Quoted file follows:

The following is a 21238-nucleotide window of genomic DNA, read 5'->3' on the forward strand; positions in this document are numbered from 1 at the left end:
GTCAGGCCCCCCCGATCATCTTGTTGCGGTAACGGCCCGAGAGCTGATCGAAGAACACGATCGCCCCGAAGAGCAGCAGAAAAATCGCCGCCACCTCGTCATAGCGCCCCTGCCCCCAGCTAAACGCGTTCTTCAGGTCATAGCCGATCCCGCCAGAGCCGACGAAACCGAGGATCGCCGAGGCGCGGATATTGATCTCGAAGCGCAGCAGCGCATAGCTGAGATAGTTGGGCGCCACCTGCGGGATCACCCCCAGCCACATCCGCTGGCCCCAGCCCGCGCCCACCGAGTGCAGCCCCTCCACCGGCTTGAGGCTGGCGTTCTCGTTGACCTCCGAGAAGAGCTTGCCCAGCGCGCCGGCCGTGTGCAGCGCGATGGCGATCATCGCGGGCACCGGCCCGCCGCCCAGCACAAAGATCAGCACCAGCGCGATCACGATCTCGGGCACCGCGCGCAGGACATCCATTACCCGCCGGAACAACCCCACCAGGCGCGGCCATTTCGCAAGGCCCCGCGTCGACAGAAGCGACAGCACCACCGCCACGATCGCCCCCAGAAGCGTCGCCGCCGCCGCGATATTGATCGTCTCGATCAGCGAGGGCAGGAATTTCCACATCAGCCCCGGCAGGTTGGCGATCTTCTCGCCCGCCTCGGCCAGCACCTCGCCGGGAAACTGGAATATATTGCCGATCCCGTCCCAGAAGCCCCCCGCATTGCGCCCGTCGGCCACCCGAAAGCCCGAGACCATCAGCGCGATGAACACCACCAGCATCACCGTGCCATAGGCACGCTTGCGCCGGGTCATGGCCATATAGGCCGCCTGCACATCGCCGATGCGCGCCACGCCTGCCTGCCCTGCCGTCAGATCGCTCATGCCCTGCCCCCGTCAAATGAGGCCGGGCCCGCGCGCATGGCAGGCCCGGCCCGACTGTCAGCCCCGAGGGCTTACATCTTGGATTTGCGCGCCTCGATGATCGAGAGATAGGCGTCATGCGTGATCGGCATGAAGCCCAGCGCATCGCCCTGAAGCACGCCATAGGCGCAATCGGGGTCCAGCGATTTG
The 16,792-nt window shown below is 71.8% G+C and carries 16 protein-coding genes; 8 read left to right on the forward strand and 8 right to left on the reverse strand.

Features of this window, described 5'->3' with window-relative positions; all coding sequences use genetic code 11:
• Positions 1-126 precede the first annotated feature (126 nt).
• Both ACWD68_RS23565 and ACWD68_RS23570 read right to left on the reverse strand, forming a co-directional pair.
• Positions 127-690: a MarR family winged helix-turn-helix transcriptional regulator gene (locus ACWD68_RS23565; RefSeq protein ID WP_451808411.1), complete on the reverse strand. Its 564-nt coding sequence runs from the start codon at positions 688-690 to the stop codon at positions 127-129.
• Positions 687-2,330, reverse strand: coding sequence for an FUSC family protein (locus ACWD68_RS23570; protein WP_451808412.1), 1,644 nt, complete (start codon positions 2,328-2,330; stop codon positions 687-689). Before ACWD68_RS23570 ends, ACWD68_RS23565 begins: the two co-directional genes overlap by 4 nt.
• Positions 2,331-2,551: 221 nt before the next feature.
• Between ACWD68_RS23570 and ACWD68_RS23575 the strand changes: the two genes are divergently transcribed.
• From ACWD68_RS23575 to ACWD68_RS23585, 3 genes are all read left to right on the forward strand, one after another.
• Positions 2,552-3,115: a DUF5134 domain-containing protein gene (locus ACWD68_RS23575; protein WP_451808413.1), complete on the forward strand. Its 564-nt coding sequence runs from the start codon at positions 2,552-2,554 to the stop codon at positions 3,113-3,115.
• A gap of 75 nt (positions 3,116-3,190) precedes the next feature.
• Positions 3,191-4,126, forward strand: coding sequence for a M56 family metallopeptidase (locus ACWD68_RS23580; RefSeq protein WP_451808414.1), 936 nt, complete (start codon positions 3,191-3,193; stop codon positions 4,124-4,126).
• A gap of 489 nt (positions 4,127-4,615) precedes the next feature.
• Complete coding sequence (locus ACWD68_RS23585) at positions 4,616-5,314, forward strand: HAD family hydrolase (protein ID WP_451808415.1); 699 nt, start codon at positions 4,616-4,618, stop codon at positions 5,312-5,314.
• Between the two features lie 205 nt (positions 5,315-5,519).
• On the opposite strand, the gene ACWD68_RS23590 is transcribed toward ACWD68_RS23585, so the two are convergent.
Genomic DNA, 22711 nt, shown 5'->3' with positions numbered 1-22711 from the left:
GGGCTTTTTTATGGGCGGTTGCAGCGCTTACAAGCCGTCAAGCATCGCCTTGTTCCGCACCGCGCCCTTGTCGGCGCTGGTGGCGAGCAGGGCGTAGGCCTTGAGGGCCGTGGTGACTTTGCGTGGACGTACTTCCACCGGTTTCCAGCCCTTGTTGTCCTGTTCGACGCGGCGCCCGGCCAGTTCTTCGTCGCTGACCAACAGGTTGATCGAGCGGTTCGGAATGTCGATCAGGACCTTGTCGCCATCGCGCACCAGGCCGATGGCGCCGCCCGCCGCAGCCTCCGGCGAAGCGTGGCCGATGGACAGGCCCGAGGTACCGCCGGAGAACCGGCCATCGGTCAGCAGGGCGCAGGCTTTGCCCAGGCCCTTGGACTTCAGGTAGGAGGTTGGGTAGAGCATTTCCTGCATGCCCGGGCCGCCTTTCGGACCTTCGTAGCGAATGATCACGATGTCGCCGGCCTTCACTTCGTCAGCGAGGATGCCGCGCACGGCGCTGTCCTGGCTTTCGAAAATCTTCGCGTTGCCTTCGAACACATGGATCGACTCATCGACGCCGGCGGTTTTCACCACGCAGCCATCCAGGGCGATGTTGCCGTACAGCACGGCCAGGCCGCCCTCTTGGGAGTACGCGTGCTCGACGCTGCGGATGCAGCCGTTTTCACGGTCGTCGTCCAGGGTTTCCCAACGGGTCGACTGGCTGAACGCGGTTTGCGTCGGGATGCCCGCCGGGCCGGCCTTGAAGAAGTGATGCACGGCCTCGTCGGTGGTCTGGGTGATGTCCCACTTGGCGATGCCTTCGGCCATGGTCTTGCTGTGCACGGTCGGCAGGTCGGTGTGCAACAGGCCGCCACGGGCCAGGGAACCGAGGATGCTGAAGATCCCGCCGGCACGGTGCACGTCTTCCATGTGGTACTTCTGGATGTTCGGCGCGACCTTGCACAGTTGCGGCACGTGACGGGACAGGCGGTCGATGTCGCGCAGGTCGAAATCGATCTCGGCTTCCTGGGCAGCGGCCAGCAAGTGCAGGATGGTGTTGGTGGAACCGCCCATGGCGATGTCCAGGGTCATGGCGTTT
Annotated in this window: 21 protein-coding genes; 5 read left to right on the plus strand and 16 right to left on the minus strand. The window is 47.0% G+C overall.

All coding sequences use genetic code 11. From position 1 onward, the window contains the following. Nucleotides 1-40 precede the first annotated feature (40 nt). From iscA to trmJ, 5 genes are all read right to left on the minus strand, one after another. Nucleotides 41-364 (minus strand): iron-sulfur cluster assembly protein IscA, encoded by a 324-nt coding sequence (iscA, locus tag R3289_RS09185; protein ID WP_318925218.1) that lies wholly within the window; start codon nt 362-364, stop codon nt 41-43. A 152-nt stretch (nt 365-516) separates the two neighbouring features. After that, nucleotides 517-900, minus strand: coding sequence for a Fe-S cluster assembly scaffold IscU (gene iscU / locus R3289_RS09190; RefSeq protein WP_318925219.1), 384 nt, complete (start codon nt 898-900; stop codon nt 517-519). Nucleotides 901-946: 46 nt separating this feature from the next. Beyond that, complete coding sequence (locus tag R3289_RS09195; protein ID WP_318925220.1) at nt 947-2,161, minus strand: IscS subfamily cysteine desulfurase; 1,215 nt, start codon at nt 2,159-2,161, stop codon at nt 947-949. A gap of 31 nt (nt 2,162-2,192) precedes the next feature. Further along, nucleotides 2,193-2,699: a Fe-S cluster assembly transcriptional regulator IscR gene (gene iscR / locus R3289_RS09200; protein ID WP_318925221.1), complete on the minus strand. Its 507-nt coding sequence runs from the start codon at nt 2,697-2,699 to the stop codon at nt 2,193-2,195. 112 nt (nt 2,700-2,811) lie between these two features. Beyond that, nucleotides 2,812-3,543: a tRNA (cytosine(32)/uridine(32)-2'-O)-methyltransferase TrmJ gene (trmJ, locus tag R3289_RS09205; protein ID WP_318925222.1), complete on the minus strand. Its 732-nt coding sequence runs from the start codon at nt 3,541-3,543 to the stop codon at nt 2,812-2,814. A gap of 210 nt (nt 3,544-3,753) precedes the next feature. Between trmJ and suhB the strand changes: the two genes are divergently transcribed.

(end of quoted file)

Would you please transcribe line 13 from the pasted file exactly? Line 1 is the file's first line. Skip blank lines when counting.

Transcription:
• A gap of 75 nt (positions 3,116-3,190) precedes the next feature.